Photo by iwona_kellie/Flickr CC
In Thanksgiving Puritanism there is a "text": the orthodoxies of menu and the insistence on stuffing yourself to the gills.
The menu is absolutist: turkey, stuffing, gravy, sweet potatoes, green beans or Brussels sprouts (never a salad!) apple, pecan, and pumpkin pies. Dictated by custom, and noting Thanksgiving's actual historical debut as a national holiday under the presidency of Abraham Lincoln, the meal has been sanctified. Only in rare cases has a non-turkey, less-than-groaning board been welcome: even vegans need a tofurkey.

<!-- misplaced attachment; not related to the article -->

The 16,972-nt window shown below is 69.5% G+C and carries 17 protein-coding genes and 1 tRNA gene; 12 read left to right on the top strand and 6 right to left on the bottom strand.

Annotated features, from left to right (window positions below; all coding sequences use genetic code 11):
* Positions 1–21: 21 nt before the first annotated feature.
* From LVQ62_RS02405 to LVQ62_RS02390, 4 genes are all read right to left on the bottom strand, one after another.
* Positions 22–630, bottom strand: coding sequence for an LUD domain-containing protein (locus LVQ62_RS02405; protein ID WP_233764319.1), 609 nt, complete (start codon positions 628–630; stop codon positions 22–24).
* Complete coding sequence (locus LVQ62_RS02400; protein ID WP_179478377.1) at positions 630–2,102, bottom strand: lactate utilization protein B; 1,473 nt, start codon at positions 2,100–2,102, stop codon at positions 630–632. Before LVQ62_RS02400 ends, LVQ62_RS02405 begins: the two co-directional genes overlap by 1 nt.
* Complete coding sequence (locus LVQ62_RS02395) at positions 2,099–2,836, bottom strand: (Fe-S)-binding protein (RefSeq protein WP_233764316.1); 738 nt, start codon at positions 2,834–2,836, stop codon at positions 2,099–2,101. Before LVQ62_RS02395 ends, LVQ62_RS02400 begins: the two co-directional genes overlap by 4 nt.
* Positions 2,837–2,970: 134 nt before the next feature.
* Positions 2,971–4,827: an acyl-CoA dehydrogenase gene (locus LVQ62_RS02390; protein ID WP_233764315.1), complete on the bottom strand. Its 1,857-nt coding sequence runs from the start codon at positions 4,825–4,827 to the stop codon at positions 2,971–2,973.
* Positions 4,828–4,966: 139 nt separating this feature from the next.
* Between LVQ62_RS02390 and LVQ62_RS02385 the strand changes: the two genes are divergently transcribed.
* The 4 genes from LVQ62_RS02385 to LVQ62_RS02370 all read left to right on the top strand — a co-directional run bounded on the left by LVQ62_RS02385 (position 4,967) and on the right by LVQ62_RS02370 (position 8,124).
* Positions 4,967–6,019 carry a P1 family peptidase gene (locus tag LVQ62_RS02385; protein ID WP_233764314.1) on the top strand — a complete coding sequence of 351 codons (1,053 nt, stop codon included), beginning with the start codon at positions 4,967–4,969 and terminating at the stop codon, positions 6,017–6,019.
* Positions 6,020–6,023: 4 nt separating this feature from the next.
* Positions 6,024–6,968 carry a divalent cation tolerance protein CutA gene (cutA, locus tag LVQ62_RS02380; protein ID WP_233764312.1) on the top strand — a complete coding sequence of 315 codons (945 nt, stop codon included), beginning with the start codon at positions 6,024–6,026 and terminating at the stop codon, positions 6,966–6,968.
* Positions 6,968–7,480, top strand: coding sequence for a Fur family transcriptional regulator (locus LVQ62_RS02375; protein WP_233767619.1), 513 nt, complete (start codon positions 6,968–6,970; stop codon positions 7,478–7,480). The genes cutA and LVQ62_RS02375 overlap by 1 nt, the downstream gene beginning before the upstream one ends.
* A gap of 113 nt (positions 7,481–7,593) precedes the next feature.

Then there is the orthodoxy of excess: In the reading of Thanksgiving as carnival--lusty consumption exceeding all sumptuary laws--you are meant to feel at least pain if not guilt afterwards. Telling yourself that your post-prandial sleepiness is caused by the trytophans in the turkey and not simply by eating too much isn't sufficient. It is not the turkey's fault. You have eaten too much and you are transgressing other laws than those of physiology. If you are monstrous in gluttony, those puritans inside us would say, you are going to suffer as in all other crimes against morality. And yet, you are supposed to, because in that contract, your job is to prove that you are, like all of us, a sinner.